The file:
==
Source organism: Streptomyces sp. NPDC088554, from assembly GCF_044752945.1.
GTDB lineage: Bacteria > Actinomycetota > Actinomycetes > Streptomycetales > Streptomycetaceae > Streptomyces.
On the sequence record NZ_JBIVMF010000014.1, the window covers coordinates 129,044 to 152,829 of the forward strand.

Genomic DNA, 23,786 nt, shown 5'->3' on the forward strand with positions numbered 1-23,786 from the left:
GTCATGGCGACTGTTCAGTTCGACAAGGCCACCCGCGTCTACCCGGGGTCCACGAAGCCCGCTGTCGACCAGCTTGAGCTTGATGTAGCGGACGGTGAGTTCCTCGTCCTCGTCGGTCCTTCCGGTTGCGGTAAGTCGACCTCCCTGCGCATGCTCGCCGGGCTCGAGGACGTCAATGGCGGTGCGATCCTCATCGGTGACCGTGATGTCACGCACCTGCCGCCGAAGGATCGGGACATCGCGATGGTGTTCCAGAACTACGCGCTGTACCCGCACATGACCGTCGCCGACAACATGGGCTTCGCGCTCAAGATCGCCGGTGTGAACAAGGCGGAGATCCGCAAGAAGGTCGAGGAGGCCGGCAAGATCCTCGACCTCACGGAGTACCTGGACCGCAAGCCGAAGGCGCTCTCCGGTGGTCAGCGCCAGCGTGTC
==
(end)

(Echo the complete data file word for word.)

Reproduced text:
Source organism: Streptomyces sp. NPDC088554, from assembly GCF_044752945.1.
GTDB lineage: Bacteria > Actinomycetota > Actinomycetes > Streptomycetales > Streptomycetaceae > Streptomyces.
On the sequence record NZ_JBIVMF010000014.1, the window covers coordinates 129,044 to 152,829 of the forward strand.

Genomic DNA, 23,786 nt, shown 5'->3' on the forward strand with positions numbered 1-23,786 from the left:
GTCATGGCGACTGTTCAGTTCGACAAGGCCACCCGCGTCTACCCGGGGTCCACGAAGCCCGCTGTCGACCAGCTTGAGCTTGATGTAGCGGACGGTGAGTTCCTCGTCCTCGTCGGTCCTTCCGGTTGCGGTAAGTCGACCTCCCTGCGCATGCTCGCCGGGCTCGAGGACGTCAATGGCGGTGCGATCCTCATCGGTGACCGTGATGTCACGCACCTGCCGCCGAAGGATCGGGACATCGCGATGGTGTTCCAGAACTACGCGCTGTACCCGCACATGACCGTCGCCGACAACATGGGCTTCGCGCTCAAGATCGCCGGTGTGAACAAGGCGGAGATCCGCAAGAAGGTCGAGGAGGCCGGCAAGATCCTCGACCTCACGGAGTACCTGGACCGCAAGCCGAAGGCGCTCTCCGGTGGTCAGCGCCAGCGTGTC